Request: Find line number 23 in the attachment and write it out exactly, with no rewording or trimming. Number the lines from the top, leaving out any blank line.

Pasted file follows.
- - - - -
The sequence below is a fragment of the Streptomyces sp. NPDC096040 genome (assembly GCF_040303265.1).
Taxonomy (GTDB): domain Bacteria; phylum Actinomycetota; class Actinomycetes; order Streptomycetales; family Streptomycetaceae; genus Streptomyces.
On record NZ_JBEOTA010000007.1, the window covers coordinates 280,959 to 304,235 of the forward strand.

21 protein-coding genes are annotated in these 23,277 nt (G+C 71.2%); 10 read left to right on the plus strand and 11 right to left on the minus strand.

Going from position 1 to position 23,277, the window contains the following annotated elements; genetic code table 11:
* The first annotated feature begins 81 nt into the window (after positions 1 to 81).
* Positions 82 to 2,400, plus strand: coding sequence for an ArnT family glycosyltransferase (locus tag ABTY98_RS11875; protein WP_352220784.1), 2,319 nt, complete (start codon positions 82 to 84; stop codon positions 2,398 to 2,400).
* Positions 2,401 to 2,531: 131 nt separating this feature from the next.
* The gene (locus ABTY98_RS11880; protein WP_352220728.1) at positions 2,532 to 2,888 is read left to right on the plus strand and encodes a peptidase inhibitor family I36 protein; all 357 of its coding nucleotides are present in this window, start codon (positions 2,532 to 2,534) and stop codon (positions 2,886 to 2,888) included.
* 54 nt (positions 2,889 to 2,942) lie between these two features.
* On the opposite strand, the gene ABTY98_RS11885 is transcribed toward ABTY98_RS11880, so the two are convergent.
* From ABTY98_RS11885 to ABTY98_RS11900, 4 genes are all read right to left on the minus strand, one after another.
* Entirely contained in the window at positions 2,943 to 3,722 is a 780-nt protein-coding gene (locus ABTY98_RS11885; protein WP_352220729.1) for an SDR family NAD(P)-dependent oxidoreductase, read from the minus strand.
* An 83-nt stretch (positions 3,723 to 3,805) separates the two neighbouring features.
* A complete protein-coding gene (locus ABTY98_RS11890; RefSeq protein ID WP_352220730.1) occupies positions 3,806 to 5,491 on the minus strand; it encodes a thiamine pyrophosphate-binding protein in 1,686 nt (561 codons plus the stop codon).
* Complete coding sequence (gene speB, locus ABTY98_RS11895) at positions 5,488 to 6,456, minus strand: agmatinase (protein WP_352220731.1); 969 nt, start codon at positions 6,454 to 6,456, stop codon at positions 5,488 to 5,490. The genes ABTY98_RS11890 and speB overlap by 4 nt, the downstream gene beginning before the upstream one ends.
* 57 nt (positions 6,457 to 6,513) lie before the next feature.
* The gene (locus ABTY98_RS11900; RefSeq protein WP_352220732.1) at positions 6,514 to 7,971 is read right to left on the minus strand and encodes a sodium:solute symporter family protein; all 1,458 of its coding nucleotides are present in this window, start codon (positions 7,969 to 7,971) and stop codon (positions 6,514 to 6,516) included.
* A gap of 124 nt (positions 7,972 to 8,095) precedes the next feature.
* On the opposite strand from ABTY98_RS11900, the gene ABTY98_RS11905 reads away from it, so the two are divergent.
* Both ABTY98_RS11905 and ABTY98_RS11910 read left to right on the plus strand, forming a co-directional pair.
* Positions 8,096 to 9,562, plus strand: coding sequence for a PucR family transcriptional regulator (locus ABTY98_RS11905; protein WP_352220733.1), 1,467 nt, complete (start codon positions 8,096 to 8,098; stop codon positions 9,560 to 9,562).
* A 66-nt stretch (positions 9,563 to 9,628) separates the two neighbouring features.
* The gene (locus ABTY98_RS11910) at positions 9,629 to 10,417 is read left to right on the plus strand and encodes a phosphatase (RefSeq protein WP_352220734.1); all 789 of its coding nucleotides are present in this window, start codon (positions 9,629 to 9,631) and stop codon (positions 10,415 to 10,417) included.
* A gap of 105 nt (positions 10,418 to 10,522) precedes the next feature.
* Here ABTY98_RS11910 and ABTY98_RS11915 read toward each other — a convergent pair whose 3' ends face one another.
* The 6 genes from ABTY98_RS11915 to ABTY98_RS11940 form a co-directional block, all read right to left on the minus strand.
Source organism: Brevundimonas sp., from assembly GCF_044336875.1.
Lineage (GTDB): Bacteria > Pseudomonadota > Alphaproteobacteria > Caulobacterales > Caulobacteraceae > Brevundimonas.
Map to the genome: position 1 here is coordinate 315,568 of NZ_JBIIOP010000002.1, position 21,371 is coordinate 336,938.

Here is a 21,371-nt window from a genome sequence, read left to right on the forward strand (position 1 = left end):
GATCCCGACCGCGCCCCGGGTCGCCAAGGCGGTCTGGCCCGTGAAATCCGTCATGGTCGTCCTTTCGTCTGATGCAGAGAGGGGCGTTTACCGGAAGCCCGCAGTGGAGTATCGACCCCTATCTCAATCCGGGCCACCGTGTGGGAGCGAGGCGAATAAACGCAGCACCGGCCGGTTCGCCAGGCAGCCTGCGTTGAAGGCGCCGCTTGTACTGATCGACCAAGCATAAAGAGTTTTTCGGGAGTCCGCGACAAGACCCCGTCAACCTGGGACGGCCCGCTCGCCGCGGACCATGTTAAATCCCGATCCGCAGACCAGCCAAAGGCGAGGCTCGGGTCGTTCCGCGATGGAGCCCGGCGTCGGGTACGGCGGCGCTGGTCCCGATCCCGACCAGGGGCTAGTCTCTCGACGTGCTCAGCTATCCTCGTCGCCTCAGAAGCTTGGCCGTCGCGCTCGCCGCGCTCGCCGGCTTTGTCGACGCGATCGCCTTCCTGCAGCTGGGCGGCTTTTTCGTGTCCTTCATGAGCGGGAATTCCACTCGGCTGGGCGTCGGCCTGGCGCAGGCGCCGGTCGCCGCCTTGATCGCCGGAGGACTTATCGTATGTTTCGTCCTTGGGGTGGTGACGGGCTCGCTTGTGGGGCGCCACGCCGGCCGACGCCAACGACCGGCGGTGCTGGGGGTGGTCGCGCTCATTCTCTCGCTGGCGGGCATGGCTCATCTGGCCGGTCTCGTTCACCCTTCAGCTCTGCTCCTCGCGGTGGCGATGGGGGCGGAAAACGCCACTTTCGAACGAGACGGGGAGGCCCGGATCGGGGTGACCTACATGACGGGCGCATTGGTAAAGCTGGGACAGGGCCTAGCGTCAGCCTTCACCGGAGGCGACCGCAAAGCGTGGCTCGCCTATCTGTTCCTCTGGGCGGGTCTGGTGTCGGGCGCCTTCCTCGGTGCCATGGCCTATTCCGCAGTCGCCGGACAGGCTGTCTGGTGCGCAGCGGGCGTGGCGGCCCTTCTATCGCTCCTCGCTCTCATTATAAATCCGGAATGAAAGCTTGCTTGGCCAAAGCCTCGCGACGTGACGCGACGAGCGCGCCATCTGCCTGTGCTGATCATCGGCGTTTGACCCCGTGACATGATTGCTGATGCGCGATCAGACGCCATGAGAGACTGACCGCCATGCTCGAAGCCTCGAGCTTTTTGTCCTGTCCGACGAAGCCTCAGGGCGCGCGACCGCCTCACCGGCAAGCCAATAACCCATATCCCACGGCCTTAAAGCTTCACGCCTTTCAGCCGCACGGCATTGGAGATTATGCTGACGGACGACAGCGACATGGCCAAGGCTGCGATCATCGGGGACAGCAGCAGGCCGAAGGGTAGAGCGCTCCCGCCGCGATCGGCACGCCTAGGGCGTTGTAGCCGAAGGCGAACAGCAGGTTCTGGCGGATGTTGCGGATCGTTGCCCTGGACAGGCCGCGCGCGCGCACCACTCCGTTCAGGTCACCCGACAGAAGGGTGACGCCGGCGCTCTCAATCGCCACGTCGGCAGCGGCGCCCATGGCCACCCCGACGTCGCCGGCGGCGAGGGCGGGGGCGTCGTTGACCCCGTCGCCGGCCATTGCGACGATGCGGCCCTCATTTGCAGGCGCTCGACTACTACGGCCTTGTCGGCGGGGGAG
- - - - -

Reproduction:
* A 66-nt stretch (positions 9,563 to 9,628) separates the two neighbouring features.